Mahashivratri, which is being celebrated with immense fervour and pious spirit at several places across India, is the festival of convergence of Lord Shiva and Shakti. This year, the Hindu festival, also known as the 'Great night of Lord Shiva', falls on Monday, March 4, 2019. While many observe the holy day as the wedding anniversary of Lord Shiva and Goddess Parvati, Puranas suggests that Shivratri marks the night when Lord Shiva saved the man kind, consuming a pot full of poison waked during Samudra Manthan, the mythical churning of the ocean. Moving on to the Shaivism tradition, Mahashivratri marks the night when Lord Shiva performed the divine dance of creation, preservation and destruction.
While Shivratri is celebrated on the 14th day of each month of the lunar calendar, Mahashivratri comes only once in a year, generally before the arrival of summer. On this holy day, devotees worship Lord Shiva and seek his divine guidance. In Kashmir Shaivism, the festival is called Har-ratri or Herath.
Devotees in large number throng to temple to observe the special Mahashivratri fast and offer fruits and milk to the Shivaling, an iconic representation of their beloved deity Shiva. While some perform Puja to pray for moksha or salvation, many women pray to be blessed with a good husband. Many temples across the country organise fairs and cultural programmes to mark the occasion. From standing in long temple queues to munching on traditional dishes, the festival not only celebrates the divinity of Lord Shiva but also brings families together.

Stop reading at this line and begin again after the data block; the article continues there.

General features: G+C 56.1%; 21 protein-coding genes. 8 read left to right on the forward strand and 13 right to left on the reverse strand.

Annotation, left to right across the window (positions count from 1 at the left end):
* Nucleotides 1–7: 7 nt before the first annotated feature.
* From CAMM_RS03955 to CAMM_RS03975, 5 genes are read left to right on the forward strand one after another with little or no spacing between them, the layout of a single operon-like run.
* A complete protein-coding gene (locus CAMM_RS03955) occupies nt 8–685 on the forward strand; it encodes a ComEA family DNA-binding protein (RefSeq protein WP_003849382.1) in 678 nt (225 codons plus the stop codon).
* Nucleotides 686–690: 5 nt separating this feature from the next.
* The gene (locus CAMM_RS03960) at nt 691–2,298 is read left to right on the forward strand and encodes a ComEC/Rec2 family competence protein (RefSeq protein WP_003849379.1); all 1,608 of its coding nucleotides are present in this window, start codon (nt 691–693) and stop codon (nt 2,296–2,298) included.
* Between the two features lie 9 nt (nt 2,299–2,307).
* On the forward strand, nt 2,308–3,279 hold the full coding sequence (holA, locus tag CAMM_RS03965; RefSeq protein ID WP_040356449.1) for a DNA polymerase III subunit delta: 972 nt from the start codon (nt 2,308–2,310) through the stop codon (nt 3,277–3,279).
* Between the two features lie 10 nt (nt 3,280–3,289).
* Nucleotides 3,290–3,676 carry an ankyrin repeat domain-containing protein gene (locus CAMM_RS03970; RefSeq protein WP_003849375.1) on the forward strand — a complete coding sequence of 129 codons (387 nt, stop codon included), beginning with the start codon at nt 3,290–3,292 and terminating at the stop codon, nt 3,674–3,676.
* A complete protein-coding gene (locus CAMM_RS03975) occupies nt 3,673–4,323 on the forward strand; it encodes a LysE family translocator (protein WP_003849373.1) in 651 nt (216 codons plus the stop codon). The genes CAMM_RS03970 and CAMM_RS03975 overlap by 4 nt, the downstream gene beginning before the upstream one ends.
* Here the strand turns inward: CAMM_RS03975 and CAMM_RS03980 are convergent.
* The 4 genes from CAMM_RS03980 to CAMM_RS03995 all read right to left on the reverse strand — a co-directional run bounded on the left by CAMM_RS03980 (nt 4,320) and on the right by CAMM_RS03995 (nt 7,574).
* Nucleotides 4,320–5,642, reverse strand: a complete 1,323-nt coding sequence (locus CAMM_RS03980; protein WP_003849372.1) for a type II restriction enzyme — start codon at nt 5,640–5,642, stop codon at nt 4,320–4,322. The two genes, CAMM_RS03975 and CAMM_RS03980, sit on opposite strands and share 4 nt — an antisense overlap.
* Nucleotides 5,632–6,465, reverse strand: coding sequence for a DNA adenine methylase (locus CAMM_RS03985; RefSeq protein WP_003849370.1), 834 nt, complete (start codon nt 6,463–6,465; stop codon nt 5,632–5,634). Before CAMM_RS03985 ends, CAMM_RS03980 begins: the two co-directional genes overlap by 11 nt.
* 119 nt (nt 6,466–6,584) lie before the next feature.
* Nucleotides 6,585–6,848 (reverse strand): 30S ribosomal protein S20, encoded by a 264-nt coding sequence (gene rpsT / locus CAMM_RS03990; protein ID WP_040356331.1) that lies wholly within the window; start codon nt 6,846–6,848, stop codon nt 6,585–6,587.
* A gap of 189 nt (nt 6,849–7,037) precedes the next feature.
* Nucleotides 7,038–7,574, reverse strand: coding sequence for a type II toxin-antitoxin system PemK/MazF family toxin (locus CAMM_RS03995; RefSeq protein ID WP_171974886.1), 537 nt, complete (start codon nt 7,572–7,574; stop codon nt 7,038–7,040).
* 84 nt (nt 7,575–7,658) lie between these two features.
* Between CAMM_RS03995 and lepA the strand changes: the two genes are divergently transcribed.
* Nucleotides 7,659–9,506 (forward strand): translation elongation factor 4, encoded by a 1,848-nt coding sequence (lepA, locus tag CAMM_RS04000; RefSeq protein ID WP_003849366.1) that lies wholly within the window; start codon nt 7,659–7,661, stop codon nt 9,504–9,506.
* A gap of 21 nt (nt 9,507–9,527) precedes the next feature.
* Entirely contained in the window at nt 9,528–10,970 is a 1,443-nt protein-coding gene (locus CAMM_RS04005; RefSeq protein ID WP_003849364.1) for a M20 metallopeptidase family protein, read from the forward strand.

While fasting is a significant part of custom, the rituals also call for preparation of satvik delicacies that are consumed during the fast and after breaking the fast post offering the final prayers. Fruits are an irreplaceable part of every religious festival in India. From offering to the deities to consuming during fast, no celebration is complete without fruits. On Shivratri, many devotees, after performing their morning prayers, indulge in some lips smacking fruit chaat.
For people who like to constantly munch on something to feel full, dry fruits are the best option. A bowl of dry fruits is perfect to keep the stomach busy so that is doesn’t constantly crave for food. In beverages, people consume fresh fruit juice, milk, tea, fruit milk shakes, thandai and lemonade.
Potato chips, sabudana khichdi and tikki, kuttu atta pakaodas and millet pulao are considered satvik food items and are consumed during and post fast. Dry fruit kheer, badam barfi, coconut barfi, potato halwa, rabdi and sabudana kheer are some of the traditional desserts that are considered the heart of this festival.
This year’s Mahashivratri has a special significance as it also marks the culmination of Ardh Kumbh Mela, the mass Hindu pilgrimage, held in Uttar Pradesh's Prayagraj from January 15. On this auspicious day, devotees will take the last holy dip in the sacred waters considered a confluence of the Ganga, Yamuna and mythical Saraswati rivers.
Devotees will conclude the festival by chanting some powerful Shiva mantras including Om Namah Shivaay, chanted for eradicating fear, Om Namo Bhagwate Rudraay, to seek Lord Shiva's blessings, and Mahamrityunjay mantra, to increase increasing longevity.
Mahashivratri 2019 puja muhurat and time:
The celebration will start from early hours of morning and will continue till late at night. This year, the Chaturdashi Tithi begins at 4.28 pm and ends at 7.07 am on the next day that is March 5.
Nishita Kaal Puja Time: 12:18 am to 1:07 am.
Mahashivaratri Parana Time: 6:54 am to 15:37 pm on March 5.
Ratri First Prahar Puja Time: 6:31 pm to 9:37 pm.
Ratri Second Prahar Puja Time: 9:37 pm to 12:43 am.
Ratri Third Prahar Puja Time: 12:43 am to 03:48 am.
Ratri Fourth Prahar Puja Time: 03:48 am to 06:54 am.